New technology alone is not enough to deliver on the promise of digital transformation in government, the Australian Information Industry Association (AIIA) says in its submission to the Senate inquiry into digital delivery of government services.
Many government agencies had not yet addressed the antiquated business process underlying the technology – a key to delivering better services to citizens at lower cost.
“The efficiency of moving a service online is, in most cases, only realised where the business process that supports the service is re-engineered….this has still not been addressed by a range of government agencies that deliver outward facing services to customers – while the technology is new, the underlying processes remain antiquated,” the AIIA said in its submission.
The AIIA says the way forms are completed, submitted and complied in government is an example of how old processes and an “old ways of thinking” still exists.
The Senate’s Finance and Public Administration References Committee has been accepting submissions since August as part of its review into whether government agencies can deliver services that uphold privacy and security, are reliable and usable, and are value for money.
The AIIA’s submission also criticised the internal government politics between departments and agencies “vying to protect their own self-interest and/or internal investments” had continued to undermine the whole-of-government service delivery model.
“This continues to hamper the speed of digital adoption, typically at the expense of customers,” the AIIA says. “Examples include approaches to digital identity, the proliferation and lack of interoperability of content between websites and agency specific procurement practices.”
The lack of whole-of-government digital roadmap, combined with fragmented activities and investment across government, had forced agencies to compete for investment and skills to deliver digital capability.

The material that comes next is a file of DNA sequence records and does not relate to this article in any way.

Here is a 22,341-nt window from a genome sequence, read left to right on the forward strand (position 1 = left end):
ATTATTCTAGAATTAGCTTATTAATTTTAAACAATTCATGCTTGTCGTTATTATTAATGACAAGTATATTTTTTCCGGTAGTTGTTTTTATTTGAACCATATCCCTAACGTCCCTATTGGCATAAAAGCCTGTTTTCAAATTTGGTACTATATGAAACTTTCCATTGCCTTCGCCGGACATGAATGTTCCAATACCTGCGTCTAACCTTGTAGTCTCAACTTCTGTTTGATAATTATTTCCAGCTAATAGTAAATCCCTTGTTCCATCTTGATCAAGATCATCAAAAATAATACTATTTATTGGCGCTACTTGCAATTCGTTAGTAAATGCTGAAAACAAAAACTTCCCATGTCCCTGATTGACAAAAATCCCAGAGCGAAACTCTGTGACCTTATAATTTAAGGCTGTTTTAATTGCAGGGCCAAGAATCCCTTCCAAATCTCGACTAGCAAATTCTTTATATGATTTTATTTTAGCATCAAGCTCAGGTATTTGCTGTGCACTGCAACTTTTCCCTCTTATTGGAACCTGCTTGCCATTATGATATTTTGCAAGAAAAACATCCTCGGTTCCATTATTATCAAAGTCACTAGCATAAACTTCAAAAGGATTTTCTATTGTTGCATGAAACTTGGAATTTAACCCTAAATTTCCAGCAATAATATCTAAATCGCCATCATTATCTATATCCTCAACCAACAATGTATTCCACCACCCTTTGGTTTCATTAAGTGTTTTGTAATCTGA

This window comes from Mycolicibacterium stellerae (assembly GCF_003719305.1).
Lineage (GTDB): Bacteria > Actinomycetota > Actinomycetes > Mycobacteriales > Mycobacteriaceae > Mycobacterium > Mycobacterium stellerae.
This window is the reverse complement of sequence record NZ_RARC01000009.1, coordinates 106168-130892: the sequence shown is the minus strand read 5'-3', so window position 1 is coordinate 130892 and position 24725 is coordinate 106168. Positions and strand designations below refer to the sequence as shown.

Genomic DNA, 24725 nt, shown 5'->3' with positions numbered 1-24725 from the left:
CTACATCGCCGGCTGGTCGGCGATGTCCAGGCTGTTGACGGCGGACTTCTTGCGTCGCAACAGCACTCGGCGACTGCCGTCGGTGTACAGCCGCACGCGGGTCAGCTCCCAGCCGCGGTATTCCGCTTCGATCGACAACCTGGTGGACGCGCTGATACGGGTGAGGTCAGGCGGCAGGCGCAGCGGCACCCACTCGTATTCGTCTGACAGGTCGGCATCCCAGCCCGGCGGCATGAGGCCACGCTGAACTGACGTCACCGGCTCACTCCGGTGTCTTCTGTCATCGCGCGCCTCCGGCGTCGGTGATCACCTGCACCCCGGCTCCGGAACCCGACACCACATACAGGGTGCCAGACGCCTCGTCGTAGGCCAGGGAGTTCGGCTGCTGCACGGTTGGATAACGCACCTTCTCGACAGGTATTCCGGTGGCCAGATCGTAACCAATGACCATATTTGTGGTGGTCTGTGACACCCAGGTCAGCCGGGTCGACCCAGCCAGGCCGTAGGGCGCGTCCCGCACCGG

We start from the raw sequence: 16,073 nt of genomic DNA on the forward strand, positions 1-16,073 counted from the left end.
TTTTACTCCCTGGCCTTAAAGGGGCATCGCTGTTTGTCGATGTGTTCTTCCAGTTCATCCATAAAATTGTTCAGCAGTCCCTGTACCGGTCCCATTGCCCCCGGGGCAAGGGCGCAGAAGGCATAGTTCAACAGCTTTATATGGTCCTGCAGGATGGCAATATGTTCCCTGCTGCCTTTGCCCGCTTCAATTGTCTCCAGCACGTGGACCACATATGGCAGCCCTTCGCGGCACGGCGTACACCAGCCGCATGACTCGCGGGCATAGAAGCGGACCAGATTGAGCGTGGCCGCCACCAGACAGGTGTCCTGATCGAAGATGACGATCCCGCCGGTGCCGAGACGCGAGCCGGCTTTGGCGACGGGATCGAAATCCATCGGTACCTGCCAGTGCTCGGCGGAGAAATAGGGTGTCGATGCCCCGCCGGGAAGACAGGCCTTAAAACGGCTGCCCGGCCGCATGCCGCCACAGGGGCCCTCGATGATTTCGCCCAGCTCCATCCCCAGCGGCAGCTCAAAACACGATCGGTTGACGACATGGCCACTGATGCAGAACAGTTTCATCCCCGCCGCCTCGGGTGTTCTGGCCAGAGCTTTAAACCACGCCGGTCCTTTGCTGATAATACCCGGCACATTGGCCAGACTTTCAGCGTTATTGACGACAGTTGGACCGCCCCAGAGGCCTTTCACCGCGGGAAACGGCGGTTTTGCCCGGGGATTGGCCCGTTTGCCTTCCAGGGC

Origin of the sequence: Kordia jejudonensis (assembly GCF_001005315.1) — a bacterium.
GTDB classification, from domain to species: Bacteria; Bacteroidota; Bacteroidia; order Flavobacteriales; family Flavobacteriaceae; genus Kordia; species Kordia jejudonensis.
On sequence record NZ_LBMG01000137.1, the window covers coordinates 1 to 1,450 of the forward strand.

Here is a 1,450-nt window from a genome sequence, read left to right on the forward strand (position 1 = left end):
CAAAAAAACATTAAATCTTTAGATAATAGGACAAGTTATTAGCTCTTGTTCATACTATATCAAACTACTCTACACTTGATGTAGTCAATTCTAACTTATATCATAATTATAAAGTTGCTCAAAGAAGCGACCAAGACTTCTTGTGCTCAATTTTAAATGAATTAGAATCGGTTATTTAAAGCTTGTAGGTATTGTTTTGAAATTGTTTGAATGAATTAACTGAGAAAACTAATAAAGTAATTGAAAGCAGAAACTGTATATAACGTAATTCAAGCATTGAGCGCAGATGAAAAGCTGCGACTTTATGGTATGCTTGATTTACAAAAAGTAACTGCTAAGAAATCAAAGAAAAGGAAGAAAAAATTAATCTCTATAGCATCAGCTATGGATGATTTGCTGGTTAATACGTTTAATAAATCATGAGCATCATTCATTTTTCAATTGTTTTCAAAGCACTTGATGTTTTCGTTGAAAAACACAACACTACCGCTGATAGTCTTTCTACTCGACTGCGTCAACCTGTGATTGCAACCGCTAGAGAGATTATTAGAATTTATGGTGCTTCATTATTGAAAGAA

Meanwhile, Australian Privacy Commissioner Timothy Pilgrim has warned in a submission from the Office of the Australian Information Commissioner’s (OAIC) that privacy concerns need to be addressed as part of digital delivery programs. It cannot be considered an after-thought.
“The automated nature of digital service delivery has the potential to create new privacy concerns or amplify existing privacy issues,” Mr Pilgrim wrote.
“As with all government initiatives, agencies delivering digital services should consider whether the use of personal information strikes an appropriate balance between achieving the objectives of the project and any impact on privacy.
“Agencies should also ensure transparency in relation to their information-handling practices, so that individuals know how their personal information will be managed.”
Mr Pilgrim also recommended that agencies need to take a “privacy-by-design” approach from the design stage onwards to minimise risks to an individual’s privacy, while making the most of using data.
The Department of Prime Minister and Cabinet echoed this, pointing out in its submission how security needs to be embedded in software and apps, the underlying network layer, as well as end-point systems accessed by the public.
In particular, the department warned there is a “prevailing tick-box compliance culture” that needs to change to ensure good security hygiene.
“Digital literacy and security awareness, including security risks and consequences, needs to be a core part of agencies’ toolkits to deliver services in a modern online economy,” the department wrote.
“Not all agencies, especially smaller ones, are equipped to deliver technology outcomes at scale. Agencies will need to consider alternate service options, such as cloud service provision.”
The Australian Taxation Office seems to be one agency that understands this.
It said in its submission that improving identity and security will be one of its priorities through the delivery of voice biometric authentication, cloud authentication, improving third party authorisations and access to government services.
At the same time, the ATO said it will refresh some of its core IT infrastructure as part of plans to reduce the number of unplanned outages – a frequent occurrence for the agency – and reduce planned maintenance downtimes.
“Our old hardware assets will be refreshed and will continue to be kept up to-date as required, so that hardware and software do not become obsolete and introduce vulnerabilities,” the ATO said.